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‘Biggest attack in history’ sees global internet speeds slow

Global internet speeds have been slowed by what is being described as the biggest internet attack in history, with banking and email systems reportedly at risk.

An issue ignited by a spat between spam-filtering setup Spamhaus and a large scale hosting firm, the initial row has since sparked a widespread spat centring around continuing cyber-attacks, with the knock-on effect being a global slowing of internet speeds.

Having started to affect the wider internet, the reported ‘biggest attack in history’ has reportedly seen web users struggle to load and utilise streaming services such as Netflix and LOVEFiLM. What’s more, experts have suggested that if the problems continue more essential services such as email systems and online banking could be brought down the attacks.

A London and Geneva based non-profit organisation which attempts to aid email providers in filtering out spam and other unwanted content, Spamhaus recently added servers run by Cyberbunker, a Dutch web host which promises to host almost any content, to its blocklists of suspected malicious activity.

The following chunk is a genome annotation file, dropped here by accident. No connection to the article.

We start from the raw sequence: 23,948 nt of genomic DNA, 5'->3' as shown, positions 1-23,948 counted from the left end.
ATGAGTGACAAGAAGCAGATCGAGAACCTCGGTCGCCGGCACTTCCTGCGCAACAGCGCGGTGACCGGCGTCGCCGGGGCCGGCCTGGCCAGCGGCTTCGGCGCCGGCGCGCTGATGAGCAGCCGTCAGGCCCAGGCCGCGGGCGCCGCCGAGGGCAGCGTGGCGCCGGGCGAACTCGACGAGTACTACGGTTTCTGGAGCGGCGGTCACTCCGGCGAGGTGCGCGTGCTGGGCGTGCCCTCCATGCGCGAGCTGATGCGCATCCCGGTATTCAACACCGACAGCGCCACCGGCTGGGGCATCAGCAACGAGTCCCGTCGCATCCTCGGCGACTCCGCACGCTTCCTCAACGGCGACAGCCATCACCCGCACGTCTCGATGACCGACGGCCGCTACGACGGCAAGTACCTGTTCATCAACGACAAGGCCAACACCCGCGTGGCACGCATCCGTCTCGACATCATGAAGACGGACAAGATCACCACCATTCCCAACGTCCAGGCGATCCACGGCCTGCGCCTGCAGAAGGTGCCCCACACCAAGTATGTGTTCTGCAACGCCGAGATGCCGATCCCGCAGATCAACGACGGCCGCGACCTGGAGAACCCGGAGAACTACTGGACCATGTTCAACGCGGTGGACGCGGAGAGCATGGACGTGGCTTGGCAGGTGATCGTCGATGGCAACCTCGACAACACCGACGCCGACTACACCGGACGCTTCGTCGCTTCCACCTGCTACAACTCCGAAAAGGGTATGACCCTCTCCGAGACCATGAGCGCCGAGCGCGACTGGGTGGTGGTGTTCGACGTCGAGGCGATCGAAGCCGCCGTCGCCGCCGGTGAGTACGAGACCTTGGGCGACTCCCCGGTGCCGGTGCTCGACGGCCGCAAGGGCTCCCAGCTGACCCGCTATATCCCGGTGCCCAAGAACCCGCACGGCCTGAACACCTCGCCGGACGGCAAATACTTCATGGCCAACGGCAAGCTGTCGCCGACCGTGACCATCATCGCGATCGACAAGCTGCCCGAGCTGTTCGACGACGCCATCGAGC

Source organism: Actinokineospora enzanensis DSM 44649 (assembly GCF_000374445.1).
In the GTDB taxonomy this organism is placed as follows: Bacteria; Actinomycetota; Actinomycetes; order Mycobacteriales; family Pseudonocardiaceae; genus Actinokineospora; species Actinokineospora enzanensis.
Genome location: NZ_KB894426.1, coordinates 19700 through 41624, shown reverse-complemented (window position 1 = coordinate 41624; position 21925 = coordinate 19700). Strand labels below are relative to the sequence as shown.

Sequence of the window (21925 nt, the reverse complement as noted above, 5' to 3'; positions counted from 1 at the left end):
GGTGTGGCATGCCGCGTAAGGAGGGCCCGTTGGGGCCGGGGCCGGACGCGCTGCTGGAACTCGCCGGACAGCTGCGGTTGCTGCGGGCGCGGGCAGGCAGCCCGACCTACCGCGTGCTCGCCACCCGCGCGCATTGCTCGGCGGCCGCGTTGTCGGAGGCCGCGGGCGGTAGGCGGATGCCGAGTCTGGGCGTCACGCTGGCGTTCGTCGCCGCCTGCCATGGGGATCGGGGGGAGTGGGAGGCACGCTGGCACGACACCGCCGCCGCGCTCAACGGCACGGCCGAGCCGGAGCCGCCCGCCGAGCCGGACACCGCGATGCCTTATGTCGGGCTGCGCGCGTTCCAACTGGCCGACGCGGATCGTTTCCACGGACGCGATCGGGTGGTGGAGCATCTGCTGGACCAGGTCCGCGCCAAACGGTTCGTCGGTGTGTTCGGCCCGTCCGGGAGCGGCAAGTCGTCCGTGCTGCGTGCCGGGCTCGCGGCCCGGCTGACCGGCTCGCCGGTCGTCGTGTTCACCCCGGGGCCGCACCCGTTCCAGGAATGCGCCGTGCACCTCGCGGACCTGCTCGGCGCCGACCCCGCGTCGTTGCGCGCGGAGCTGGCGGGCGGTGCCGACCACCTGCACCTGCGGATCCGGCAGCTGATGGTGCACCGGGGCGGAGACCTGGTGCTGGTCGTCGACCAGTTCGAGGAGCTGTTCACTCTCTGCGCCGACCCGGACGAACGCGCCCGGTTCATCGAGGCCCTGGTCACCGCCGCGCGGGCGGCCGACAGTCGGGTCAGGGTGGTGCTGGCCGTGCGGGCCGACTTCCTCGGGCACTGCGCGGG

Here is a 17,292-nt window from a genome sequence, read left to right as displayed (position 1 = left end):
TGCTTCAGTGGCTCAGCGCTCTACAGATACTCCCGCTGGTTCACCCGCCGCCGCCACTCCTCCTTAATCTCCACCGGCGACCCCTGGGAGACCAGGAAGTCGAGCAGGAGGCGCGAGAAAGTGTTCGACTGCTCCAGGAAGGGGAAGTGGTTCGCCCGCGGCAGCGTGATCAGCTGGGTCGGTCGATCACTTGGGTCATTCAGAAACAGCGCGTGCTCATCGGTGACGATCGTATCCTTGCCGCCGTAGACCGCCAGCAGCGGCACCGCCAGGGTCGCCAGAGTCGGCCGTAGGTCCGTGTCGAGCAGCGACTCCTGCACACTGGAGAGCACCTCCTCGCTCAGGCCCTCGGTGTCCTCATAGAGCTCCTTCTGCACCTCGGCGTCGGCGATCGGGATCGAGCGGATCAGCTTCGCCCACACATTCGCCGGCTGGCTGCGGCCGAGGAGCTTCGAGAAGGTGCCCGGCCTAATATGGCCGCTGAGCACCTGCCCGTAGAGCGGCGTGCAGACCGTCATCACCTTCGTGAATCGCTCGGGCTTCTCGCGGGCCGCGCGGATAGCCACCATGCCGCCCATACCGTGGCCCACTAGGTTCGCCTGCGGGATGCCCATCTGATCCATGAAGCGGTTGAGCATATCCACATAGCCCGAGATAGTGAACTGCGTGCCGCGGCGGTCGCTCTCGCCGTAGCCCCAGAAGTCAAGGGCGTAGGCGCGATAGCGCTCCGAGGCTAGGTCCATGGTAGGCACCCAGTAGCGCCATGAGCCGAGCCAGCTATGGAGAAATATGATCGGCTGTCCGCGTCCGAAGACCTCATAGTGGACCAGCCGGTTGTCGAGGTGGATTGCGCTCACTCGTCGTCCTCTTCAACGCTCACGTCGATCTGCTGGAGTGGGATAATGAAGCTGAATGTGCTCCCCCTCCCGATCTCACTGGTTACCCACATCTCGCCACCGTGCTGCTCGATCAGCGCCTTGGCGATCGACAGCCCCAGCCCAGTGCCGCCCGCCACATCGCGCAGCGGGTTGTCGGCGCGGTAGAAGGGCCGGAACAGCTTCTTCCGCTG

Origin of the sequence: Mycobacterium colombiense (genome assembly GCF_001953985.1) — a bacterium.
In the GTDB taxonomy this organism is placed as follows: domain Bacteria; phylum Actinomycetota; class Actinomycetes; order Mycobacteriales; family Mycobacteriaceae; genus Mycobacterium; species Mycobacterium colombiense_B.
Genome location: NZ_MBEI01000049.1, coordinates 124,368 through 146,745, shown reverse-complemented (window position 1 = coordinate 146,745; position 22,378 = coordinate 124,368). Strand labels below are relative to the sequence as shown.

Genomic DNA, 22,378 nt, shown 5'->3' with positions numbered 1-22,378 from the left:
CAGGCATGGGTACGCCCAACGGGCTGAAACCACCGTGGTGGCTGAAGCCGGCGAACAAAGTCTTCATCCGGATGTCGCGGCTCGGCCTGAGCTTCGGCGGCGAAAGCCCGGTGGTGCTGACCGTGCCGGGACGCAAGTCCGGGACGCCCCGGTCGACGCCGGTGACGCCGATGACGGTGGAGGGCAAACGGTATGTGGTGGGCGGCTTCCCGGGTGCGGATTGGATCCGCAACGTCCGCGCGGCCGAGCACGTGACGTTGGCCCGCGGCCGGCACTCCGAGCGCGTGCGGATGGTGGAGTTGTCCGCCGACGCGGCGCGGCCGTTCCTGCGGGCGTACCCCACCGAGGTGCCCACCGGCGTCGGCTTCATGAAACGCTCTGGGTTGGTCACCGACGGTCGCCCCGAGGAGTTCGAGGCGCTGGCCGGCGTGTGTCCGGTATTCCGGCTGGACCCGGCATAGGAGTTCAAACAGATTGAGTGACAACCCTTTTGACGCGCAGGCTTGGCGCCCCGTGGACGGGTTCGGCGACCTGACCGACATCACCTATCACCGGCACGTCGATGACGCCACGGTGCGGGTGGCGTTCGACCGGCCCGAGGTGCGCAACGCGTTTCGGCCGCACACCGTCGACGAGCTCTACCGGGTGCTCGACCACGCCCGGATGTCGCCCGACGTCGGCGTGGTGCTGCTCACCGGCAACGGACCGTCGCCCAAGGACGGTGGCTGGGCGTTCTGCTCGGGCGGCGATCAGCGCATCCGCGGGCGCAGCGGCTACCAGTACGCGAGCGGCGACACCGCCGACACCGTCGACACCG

With Distribution Denial of Service (DDoS) tactics having since been implemented to bring Spamhaus to its knees, an attacking method of flooding a site with large volumes of traffic in a bid to render it unreachable, the filtering service has since pointed the finger of guilt at Cyberbunker.

Describing the attacks as unprecedented, Steve Linford, CEO of Spamhaus, stated: “We’ve been under this cyber-attack for well over a week.” He added: “They are targeting every part of the internet infrastructure that they feel can be brought down. We can’t be brought down.”

Said to have expanded to include “criminal gangs” from Eastern Europe and Russia, the cyber-police-forces of five nations are now reportedly investigating the attacks.

Describing the method and implications of these internet affecting attacks, Professor Alan Woodward, a cybersecurity expert from the University of Surrey told the BBC: “If you imagine it as a motorway, attacks try and put enough traffic on there to clog up the on and off ramps.

“With this attack, there’s so much traffic it’s clogging up the motorway itself.”

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